But even for the most health-conscious eaters, there are factors that are beyond our immediate control that can have an effect on our diet and our ability to absorb certain nutrients from food. Poor eating habits are the most obvious reason for inadequate micronutrient levels in the body, but even those aboard the ‘clean eating’ wagon may still benefit from incorporating nutritional supplements into their diet.
The Modern Diet and Lifestyle
The way the modern human being has evolved means that our diet and lifestyle may not be sufficient in providing everything we need for optimal health. Poor food choices and restrictive ways of eating, intensive farming methods and depleted soil, longer life expectancy, and an increasing reliance on medicine and antibiotics all contribute to a need to find adequate nutrients elsewhere, often in the form of nutritional supplements.
If we look back to the Stone Age - before processed food, farming, and medication as we know it today existed, it is likely that our paleolithic ancestors would have been getting everything they needed from their diet and active, outdoors lifestyles. Humans were designed to eat a diet higher in calories than the recommended intake for the average person today. Scientists have proposed that back in paleo times, humans would have been consuming on average between 3,000 and 4,000kcal a day, eating significantly larger quantities of food, resulting in a diet higher in vitamins and minerals. As we are no longer spending our days hunting and gathering, we burn fewer calories and therefore need to eat less food resulting in fewer nutrients.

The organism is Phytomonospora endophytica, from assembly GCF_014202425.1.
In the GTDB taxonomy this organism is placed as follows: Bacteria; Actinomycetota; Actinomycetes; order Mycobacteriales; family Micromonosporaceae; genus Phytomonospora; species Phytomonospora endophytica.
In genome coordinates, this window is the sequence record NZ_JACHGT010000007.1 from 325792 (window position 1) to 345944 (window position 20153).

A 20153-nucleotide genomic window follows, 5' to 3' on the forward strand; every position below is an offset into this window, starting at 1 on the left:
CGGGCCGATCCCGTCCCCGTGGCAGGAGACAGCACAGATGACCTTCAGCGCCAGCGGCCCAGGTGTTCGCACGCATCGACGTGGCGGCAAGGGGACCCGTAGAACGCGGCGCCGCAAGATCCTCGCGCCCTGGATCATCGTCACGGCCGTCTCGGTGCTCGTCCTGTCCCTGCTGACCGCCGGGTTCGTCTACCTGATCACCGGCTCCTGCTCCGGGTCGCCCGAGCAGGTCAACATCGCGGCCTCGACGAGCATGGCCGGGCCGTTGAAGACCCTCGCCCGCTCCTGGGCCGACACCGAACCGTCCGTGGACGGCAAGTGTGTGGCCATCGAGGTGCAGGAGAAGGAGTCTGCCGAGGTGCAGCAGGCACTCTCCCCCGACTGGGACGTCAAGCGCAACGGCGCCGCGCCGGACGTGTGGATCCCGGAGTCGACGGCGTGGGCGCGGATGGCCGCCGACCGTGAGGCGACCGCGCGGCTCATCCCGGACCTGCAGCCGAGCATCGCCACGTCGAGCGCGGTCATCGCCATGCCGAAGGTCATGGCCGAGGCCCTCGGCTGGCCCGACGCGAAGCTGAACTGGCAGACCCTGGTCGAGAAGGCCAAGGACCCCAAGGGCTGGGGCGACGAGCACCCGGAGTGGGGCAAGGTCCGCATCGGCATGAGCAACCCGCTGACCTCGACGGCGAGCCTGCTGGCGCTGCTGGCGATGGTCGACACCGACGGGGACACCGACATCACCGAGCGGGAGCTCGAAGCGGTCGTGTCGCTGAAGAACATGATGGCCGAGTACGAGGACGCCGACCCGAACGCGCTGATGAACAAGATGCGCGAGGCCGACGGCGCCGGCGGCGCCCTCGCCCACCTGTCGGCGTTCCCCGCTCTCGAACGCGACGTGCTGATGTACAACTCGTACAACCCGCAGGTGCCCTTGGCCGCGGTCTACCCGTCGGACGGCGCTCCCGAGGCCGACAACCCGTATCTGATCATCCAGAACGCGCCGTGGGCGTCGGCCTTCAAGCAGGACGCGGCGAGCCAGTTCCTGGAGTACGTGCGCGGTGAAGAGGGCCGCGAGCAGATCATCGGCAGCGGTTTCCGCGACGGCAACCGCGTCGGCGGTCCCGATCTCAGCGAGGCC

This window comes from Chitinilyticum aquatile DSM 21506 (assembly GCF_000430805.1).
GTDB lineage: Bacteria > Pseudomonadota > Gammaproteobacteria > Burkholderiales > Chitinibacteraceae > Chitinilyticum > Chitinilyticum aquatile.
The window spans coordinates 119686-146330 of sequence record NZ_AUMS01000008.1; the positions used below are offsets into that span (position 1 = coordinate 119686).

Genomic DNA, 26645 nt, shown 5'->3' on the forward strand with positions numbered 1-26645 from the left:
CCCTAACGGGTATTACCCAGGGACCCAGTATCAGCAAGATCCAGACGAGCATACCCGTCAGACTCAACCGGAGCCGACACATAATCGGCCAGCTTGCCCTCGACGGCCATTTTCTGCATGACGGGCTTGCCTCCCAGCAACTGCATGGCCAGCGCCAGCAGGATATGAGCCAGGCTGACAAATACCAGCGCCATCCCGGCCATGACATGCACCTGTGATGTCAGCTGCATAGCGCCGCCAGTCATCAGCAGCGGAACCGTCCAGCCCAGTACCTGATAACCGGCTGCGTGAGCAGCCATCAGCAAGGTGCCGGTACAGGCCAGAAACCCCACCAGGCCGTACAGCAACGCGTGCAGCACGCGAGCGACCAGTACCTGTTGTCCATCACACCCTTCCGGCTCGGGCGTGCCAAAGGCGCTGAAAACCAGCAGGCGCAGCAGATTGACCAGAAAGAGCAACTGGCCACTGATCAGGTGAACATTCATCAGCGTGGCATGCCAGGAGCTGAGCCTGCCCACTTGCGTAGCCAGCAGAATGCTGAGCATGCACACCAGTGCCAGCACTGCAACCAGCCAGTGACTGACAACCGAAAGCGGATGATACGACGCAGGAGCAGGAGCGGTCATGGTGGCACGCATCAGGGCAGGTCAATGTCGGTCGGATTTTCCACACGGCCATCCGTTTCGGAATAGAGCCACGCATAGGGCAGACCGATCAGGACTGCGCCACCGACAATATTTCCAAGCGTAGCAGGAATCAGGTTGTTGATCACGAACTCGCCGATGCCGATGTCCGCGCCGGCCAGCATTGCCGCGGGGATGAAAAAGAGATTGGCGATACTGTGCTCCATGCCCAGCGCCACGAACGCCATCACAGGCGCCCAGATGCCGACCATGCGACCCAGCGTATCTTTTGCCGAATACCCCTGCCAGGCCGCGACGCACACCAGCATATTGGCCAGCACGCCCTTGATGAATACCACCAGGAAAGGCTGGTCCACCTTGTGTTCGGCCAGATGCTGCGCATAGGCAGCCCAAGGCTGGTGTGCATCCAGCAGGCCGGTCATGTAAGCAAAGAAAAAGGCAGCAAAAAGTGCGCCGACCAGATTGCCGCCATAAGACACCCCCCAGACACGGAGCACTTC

Additionally, people who further restrict their intake through dieting may struggle to get adequate nutrients. Vegan diets, for example, do not contain the vitamin B12. Those who limit their calories or certain food groups by going on diets such as the Atkins or 5.2, may not be consuming an adequate amount of nutrients for optimal health.
Even the positive food choices that we are making may not be as beneficial as they once were owing to the depletion of nutrients in our food. People who have the best intentions and who prioritise whole food choices and a healthy balanced diet, have little control over how and where their food is grown, picked and transported. Intensive, monocrop farming methods have drastically reduced the level of nutrients in our soil and thus in our foods. According to the Earth Summit Report (1992), this could be up to 85% over the last 100 years.
The lifespan of humans is increasing and, as we age, we become increasingly depleted in micronutrients (1), resulting in a need for further supplementation. Antibiotics are just one example where medication affects the micronutrient levels in our bodies. By reducing the healthy bacteria in our gut, this, in turn, affects the production of B vitamins in our body (2). Further, the contraceptive pill has been shown to decrease levels of zinc (3), magnesium (4) and folic acid (5) in the body, and users of statins have experienced lower levels of vitamin D and CoQ10 (6).
Smoking and Alcohol
Studies have shown that smoking and alcohol consumption can also have a massive effect on the concentration of vitamins and minerals in the body. Vitamins C, E, and carotenoids in particular, are affected by smoking (7). Alcohol consumption can affect our nutrient levels too, reducing levels of folic acid, Vitamin B6, Vitamin C, zinc, and selenium (8).
A healthy, balanced diet should be everyone’s goal, but it seems there are certain factors, such as farming, pollution, and medicine, that are simply out of the average person’s control. At VITL, we believe it is increasingly necessary for us to supplement our diets in order to achieve optimal health, whatever lifestyle or diet you choose to follow. However, it is important to note that there is no magic pill that you can take to counteract an unhealthy diet or lack of exercise. Whilst we recommend taking supplements to achieve optimal health and wellbeing, a balanced diet and regular movement cannot be overlooked as the key to a happy, healthy mind and body.
Next in this series, check out Part 2 where we examine some more key factors that have an influence on the body's nutrient status...